Front store retail revenue for CVS Health declined 4.6% in the second quarter ended June 30, a victim of the pandemic.
Fewer customers visiting stores to buy medications because of the coronavirus stay-at-home mandates — which meant less shopping chances overall for those consumers. Even so, total revenue for the company’s Retail/LTC segment increased 1% year over year in Q2, topping $21.6 billion.
“We’re a health innovation company that is built to meet the evolving needs of the millions we serve every day,” said CEO and President Larry Merlo. “That’s been made clear as we continue to navigate the health, social and economic impacts of COVID-19. Our earnings in this environment demonstrate the strength of our strategy and the power of our diversified business model."
CVS released its Q2 financials on Wednesday, posting total revenue of $65.3 billion, up 3% year over year.
The chain’s Q2 net income increased nearly 55%, to $2.98 billion. Much of that increase stemmed from the chain’s healthcare operations, which during the pandemic has seen reduced “benefit costs due to the deferral of elective procedures and other discretionary utilization in the Health Care Benefits segment, partially offset by reduced volume and increased operating expenses associated with the Company’s COVID-19 pandemic response efforts in the Retail/LTC segment,” CVS said.
As for the retailer’s pharmacy services segment, revenue increased slightly to about $34.9 billion. “Growth in specialty pharmacy and brand inflation were largely offset by previously disclosed client losses and continued price compression,” the retailer said.
The second earnings come not only during the ongoing pandemic — both a challenge and opportunity for many retailers — but as CVS strives to improve its healthcare offerings. In the recent J.D. Power’s “U.S. Pharmacy Study,” Costco and CVS/pharmacy inside Target tied for second place in those rankings, behind Publix Supermarkets.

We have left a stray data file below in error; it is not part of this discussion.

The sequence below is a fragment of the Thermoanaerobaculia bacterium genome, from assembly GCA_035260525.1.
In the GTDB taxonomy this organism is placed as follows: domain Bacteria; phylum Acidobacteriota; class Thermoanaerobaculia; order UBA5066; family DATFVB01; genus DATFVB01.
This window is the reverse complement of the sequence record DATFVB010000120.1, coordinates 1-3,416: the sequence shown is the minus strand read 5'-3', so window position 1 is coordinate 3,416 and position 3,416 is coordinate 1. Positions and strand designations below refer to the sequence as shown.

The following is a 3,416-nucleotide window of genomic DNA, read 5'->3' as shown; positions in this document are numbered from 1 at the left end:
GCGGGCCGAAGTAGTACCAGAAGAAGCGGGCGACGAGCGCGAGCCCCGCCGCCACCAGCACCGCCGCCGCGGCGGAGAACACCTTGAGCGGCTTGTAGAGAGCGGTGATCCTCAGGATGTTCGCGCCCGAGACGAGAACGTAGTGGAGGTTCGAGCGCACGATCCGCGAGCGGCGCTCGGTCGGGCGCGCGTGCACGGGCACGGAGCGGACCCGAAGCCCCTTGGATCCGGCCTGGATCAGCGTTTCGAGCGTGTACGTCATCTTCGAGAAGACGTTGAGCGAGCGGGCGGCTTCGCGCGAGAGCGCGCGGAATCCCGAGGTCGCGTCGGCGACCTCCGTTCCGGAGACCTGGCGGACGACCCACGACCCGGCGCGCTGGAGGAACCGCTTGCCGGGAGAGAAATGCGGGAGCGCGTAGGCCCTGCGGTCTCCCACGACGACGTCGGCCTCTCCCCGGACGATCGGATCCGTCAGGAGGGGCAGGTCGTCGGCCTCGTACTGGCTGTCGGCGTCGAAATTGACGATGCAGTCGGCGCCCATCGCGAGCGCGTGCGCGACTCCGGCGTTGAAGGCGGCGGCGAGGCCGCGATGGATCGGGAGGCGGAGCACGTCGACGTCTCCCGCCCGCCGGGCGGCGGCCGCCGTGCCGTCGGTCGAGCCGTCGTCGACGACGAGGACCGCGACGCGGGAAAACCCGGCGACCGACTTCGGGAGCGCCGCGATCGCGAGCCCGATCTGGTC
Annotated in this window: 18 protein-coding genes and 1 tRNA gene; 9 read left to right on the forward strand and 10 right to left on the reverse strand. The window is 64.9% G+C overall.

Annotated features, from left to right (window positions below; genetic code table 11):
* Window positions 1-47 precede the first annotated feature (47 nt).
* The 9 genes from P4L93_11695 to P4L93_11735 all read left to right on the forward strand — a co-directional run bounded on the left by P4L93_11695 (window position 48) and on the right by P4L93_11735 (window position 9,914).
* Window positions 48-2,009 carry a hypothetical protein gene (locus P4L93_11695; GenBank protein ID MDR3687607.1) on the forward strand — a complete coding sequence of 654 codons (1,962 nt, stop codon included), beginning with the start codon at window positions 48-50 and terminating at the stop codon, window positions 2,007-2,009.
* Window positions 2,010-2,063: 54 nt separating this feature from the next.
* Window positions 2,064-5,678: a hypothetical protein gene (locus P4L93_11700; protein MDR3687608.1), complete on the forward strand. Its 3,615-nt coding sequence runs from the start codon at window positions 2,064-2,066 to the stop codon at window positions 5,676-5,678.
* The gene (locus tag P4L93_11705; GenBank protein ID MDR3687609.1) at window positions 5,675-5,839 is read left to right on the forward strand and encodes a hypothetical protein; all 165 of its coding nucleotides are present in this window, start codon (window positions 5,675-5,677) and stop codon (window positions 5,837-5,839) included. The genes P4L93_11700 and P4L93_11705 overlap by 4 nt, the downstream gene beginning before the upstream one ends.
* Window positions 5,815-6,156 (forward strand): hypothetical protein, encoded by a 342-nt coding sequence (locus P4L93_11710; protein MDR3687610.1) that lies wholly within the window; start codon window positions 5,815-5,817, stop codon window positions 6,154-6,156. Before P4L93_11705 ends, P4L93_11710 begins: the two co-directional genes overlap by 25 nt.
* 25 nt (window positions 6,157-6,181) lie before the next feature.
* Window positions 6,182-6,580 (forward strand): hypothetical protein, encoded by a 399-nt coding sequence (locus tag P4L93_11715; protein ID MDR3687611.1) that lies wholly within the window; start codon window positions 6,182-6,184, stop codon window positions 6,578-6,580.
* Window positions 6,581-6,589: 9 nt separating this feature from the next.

CVS gave no specific update about its coming work and improvements in healthcare when releasing its Q2 earnings but did say that it has invested $50 million so far during the pandemic to address the lack of telehealth services and food access to underserved communities, among other efforts.
The retailer also has offered COVID-19 testing at more 1,800 CVS drive-thru locations, with at least 50% located in communities with significant need for support according to the CDC Social Vulnerability Index. As well, CVS launched a program called Return Ready, a comprehensive customizable and integrated end-to-end COVID-19 testing solution to assist employers and universities with the safe return of their employees, students and staff.
“We have a strong foundation of clinical expertise, data analytics and digital capabilities, and unmatched consumer and community reach which has allowed us to rapidly bring our strategy to life at an unprecedented time,” Merlo said. “The environment surrounding COVID-19 is accelerating our transformation, giving us new opportunities to demonstrate the power of our integrated offerings and the ability to deliver care to consumers in the community, in the home and in the palm of their hand which has never been more important.”